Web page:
The Association of Fish & Wildlife Agencies (“Association”) has published a 2017 report titled:

The State Conservation Machine (“Report”)

Former Arkansas Game and Fish Commission Deputy Director Ricky Chastain is identified as providing information for the State of Arkansas.

The Report is described as providing the results of the surveys of the 50 state wildlife agencies (to assess their collective contributions to the unique system of conservation that exists in America today).

The Association describes the survey as providing a “national level of understanding of:

  1. The state conservation land trust – land and waters managed or controlled by state wildlife agencies;

  2. The state conservation intellectual talent – the professional human capacity that is performing wildlife conservation across the nation;

  3. The state financial investment in conservation – the collective financial capacity of the state agencies.”

By way of summary, the Report notes that:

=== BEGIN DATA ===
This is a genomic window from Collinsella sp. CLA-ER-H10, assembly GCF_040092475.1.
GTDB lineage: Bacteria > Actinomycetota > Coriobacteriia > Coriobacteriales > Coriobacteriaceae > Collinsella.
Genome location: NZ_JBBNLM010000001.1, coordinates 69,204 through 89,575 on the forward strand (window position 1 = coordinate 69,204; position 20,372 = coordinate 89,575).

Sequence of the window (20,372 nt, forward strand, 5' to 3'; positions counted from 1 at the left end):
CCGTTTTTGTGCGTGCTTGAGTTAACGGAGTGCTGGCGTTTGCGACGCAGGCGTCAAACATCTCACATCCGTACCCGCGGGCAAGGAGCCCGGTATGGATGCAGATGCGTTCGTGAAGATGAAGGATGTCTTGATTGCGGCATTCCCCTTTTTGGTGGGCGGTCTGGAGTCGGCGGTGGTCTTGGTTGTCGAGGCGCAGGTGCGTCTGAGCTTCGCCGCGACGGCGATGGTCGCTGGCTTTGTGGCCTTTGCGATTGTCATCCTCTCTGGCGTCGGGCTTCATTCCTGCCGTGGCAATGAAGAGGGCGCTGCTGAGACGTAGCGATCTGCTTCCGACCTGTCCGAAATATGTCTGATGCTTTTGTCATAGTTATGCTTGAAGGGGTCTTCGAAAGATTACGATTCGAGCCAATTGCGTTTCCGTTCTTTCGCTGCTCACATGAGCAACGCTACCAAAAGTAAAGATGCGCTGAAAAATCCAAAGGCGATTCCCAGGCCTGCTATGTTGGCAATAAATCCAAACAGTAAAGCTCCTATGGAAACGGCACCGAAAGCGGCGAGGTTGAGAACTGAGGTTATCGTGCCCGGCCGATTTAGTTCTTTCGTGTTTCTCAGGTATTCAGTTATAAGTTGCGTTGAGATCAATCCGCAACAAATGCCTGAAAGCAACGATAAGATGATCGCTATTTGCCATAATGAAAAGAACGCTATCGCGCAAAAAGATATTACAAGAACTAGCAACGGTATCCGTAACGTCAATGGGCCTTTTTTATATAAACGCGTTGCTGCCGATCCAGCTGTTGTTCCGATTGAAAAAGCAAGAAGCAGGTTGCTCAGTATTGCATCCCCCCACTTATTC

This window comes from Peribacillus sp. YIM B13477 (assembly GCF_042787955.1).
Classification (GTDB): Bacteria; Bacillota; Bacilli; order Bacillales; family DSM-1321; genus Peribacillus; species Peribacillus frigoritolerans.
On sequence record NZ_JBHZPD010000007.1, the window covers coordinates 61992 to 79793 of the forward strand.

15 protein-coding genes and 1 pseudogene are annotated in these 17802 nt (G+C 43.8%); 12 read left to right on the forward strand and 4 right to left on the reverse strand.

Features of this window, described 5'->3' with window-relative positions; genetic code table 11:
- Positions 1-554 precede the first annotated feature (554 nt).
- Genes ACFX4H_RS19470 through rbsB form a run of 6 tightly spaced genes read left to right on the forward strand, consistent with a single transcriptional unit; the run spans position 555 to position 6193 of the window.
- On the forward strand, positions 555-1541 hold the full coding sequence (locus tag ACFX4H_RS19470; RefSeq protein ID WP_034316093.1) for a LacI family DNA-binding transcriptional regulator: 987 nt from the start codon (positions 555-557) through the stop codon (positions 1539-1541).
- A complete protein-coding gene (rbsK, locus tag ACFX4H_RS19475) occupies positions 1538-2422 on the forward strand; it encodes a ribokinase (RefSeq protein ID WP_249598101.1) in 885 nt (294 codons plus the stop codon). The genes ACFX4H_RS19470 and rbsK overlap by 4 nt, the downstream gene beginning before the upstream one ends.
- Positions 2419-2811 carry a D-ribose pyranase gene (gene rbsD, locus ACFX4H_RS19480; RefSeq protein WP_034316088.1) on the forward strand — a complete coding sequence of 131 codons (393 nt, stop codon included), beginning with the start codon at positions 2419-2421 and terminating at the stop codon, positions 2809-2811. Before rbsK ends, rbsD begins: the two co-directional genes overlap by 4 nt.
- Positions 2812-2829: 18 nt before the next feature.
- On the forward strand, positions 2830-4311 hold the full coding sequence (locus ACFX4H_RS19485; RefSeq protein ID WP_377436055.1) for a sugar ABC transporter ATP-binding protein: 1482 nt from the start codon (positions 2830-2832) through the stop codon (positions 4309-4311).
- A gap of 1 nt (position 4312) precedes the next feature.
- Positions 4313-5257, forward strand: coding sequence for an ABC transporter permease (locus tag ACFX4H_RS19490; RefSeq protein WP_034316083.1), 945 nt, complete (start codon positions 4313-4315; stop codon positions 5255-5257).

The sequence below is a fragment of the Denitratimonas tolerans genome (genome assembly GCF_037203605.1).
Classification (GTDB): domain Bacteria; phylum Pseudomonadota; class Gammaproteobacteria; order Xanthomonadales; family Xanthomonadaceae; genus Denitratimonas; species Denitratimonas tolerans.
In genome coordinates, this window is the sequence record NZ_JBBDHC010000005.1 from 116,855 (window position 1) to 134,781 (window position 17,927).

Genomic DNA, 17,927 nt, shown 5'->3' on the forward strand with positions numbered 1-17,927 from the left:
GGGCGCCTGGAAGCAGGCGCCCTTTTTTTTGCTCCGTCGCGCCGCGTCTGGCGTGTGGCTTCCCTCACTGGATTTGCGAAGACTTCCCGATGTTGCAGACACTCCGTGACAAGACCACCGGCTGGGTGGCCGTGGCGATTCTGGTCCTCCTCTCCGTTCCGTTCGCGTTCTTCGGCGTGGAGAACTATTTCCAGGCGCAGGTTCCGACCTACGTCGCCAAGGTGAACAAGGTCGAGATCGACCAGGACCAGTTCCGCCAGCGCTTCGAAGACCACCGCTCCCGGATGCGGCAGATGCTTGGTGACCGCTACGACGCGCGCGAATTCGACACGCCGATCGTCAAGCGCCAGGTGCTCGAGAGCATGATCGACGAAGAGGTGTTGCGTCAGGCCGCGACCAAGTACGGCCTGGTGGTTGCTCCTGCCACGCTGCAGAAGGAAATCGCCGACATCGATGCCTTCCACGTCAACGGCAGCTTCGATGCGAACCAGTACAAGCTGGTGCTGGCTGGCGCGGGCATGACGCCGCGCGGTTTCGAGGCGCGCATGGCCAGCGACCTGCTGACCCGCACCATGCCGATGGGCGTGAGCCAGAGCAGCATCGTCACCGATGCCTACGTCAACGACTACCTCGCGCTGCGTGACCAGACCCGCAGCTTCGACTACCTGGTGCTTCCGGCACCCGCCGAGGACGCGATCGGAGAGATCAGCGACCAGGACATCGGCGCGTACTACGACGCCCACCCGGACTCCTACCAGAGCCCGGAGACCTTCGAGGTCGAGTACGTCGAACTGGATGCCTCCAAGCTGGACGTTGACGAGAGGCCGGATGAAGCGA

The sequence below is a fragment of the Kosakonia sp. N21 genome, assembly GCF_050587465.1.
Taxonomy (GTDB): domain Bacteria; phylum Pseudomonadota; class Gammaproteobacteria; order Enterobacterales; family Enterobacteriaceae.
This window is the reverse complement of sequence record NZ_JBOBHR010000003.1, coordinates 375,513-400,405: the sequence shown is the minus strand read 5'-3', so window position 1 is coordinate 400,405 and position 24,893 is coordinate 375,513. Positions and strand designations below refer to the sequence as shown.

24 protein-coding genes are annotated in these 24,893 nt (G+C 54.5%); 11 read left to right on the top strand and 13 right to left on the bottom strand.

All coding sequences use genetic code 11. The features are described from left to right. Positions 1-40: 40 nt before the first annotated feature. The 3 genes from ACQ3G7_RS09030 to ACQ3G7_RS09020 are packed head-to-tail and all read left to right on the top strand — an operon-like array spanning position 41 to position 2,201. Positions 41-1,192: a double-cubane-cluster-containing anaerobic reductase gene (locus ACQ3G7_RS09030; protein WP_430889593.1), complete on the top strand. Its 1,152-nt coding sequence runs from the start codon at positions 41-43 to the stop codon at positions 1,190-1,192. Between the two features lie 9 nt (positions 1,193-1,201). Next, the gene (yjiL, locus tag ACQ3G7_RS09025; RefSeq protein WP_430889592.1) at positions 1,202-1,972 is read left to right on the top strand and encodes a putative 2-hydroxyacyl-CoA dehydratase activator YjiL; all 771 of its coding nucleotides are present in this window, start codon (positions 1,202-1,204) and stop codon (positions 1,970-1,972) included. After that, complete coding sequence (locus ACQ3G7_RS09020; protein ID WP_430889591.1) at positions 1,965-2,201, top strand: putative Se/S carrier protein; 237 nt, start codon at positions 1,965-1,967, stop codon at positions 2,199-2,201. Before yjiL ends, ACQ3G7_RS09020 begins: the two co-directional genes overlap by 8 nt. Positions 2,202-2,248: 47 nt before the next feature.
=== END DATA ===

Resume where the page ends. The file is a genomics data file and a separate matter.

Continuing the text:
In total, the 50 state wildlife agencies own, manage, or administer wildlife conservation on more than 464 million acres of land, 167 million acres of lakes, reservoirs, wetlands and riparian areas. State wildlife agencies employ nearly 50,000 employees and leverage the efforts of 190,000 volunteers. Collectively, state agencies have 11,000 degreed wildlife biologists, 10,100 law enforcement officers, and nearly 6,000 employees with advanced degrees. Annually, state wildlife agencies contribute more than $5.6 billion to conservation through their collective annual budgets.

The Association states that understanding the logistical foundations of conservation sectors and their contributions is essential to any discussion of the future of conservation in America (including an understanding of the threats to these foundations).

The Report’s intent is stated to “help inform the national dialog on the future of wildlife conservation in America by quantifying the magnitude of the collective conservation effort put forth by state fish and wildlife agencies.”

Subjects addressed by the Report include:

  • The conservation land trust
  • The conservation intellectual talent
  • Financial investment in conservation

The Association describes itself as representing North America’s fish and wildlife agencies to advance sound, science-based management and conservation of fish and wildlife and their habitats in the public interest. It represents its state agency members before both Congress and the Administration.

A copy of the Report can be downloaded here.